The Article 81 proceeding typically begins with an order to show cause, filed in Supreme Court in the county where the alleged incapacitated person (AIP) lives. The petition outlines why the AIP needs a guardian and either asks the court to appoint a specific individual (in the Leno matter, Jay) or another person who can be trusted to assume that role. Several interested parties—the AIP himself or herself, the spouse, children, parents, siblings, and possibly others—must be notified.

Appointing a Court Evaluator

The next step is the appointment by the court of a “court evaluator” to serve as the “eyes and ears” of the court. That person will visit the AIP and interview the proposed guardian and others who have pertinent information. The court may appoint counsel on its own initiative and must appoint if an attorney is requested by the AIP, if the AIP contests the proceeding, or if the individual is in need of major medical or dental treatment. Only after all those steps are completed is a hearing scheduled.

Rules for Guardianship Hearings

Unless the court finds that the alleged incapacitated person could not meaningfully participate, the hearing must be conducted in the presence of the AIP. Under the law, the judge is generally required to issue a decision within seven days of the hearing. If the court agrees that the individual is in need of a guardian, one is appointed. But it takes time since the guardian must undergo a court-approved training program, background check, and potentially be bonded.

Guardianship Requirements in New York

The guardian will be required to maintain financial records and file an initial accounting within 90 days of the appointment, as well as annually. Failure to keep sufficient records or report to the Court may result in the Guardian being removed. Usually, the guardianship will be maintained indefinitely and only terminate upon the death of the AIP; however, if the AIP’s condition improves, a proceeding may be commenced to terminate the guardianship earlier.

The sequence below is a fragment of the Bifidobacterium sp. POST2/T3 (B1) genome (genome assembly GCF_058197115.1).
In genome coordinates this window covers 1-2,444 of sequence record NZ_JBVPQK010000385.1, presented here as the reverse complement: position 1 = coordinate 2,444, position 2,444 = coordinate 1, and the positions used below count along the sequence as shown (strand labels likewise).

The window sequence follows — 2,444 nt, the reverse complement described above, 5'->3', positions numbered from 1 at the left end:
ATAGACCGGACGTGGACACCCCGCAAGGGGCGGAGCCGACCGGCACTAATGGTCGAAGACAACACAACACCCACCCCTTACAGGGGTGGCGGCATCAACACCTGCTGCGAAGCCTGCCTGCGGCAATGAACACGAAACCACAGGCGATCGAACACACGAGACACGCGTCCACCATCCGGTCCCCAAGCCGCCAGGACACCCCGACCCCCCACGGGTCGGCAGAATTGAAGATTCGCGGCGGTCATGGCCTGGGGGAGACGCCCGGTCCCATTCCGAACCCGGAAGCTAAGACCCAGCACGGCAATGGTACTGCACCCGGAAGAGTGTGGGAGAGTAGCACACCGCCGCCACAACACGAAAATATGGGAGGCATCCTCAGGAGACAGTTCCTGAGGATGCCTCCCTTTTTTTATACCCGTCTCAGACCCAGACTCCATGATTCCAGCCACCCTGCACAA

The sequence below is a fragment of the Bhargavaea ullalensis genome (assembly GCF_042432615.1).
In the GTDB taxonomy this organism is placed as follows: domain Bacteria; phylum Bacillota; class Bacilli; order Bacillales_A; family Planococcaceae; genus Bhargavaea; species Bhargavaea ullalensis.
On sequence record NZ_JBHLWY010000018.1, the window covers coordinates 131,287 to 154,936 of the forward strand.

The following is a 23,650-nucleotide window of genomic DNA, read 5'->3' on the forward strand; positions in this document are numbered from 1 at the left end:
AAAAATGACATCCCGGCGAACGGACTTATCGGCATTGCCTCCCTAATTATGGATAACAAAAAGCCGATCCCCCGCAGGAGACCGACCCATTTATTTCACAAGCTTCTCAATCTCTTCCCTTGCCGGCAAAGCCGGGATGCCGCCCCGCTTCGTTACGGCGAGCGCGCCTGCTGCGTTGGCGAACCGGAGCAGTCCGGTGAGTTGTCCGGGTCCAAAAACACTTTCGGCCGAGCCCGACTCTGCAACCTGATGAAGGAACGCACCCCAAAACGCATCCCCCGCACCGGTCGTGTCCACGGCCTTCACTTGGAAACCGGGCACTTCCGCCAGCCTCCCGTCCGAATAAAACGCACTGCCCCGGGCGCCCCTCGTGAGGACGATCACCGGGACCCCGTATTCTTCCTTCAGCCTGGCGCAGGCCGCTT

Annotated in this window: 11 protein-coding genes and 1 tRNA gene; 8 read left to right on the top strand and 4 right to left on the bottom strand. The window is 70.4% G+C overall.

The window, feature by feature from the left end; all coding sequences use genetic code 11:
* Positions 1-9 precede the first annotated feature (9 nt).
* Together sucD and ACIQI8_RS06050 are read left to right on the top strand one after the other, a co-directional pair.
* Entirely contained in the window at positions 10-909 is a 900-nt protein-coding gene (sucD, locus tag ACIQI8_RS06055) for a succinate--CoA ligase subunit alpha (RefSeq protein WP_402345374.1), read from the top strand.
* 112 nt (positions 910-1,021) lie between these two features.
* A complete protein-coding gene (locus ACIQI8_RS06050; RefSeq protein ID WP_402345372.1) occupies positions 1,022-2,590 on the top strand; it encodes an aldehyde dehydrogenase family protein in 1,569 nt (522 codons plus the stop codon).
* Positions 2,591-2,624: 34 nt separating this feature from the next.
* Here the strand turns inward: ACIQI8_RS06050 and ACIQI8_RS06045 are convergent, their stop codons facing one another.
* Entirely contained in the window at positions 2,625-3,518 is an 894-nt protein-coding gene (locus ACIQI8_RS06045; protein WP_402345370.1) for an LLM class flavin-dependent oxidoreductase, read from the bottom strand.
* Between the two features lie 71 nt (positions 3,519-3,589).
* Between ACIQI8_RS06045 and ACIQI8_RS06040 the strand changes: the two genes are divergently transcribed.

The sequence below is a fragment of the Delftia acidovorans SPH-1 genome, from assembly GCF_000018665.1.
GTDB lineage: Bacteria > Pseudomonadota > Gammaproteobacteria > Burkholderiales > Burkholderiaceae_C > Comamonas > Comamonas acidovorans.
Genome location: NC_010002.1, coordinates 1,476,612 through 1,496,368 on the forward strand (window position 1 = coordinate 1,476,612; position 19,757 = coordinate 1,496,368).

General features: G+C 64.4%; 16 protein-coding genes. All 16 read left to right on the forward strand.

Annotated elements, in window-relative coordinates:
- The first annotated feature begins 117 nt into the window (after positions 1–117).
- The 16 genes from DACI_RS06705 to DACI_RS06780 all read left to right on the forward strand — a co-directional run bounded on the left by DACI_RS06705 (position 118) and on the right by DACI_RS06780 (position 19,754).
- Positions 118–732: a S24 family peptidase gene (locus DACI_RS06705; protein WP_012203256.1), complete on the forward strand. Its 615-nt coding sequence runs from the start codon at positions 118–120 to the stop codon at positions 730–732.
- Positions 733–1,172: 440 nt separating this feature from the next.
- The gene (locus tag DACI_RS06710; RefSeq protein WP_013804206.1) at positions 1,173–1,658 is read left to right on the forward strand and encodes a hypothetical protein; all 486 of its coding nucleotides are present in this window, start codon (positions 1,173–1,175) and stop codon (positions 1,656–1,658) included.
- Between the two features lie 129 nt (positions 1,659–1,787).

Complications in Guardianship

These proceedings start off complicated, and often get more complicated as issues particular to a specific case frequently arise. I had a case in the mid-1990s, Matter of Tara X (NYLJ, Sept. 18, 1996), in which I had to decide whether the court evaluator was entitled to review an alleged incapacitated person’s medical records when the AIP opposed the appointment of a guardian. Based on the evidence presented, I held in favor of the AIP and refused to grant the evaluator access to those records. Of course, when a novel issue arises, there is often an appeal, which results in additional legal proceedings, delays, and expenses. Matter of Tara X was not appealed, but the issue, legitimately raised, required research and the drafting of an opinion. That preparation obviously takes time.

Plan Early to Avoid a Guardianship Proceeding

If this all sounds like a lot of process, a lot of work, a lot of time, a lot of opportunity for things to go wrong, and a lot of money, it is. And that’s why it’s important to plan early and take the necessary steps to sidestep, if possible, a guardianship proceeding down the road. With a comprehensive Health Care Proxy and a Durable Power of Attorney, a guardianship proceeding can usually be avoided entirely.

I have no idea what sort of pre-planning the Lenos did or did not do, nor am I familiar with California law on these matters. What I do know is that in New York, with proper planning, a couple or family could almost certainly dodge the unpleasantness that Jay and Mavis Leno are experiencing right now.


A. Gail Prudenti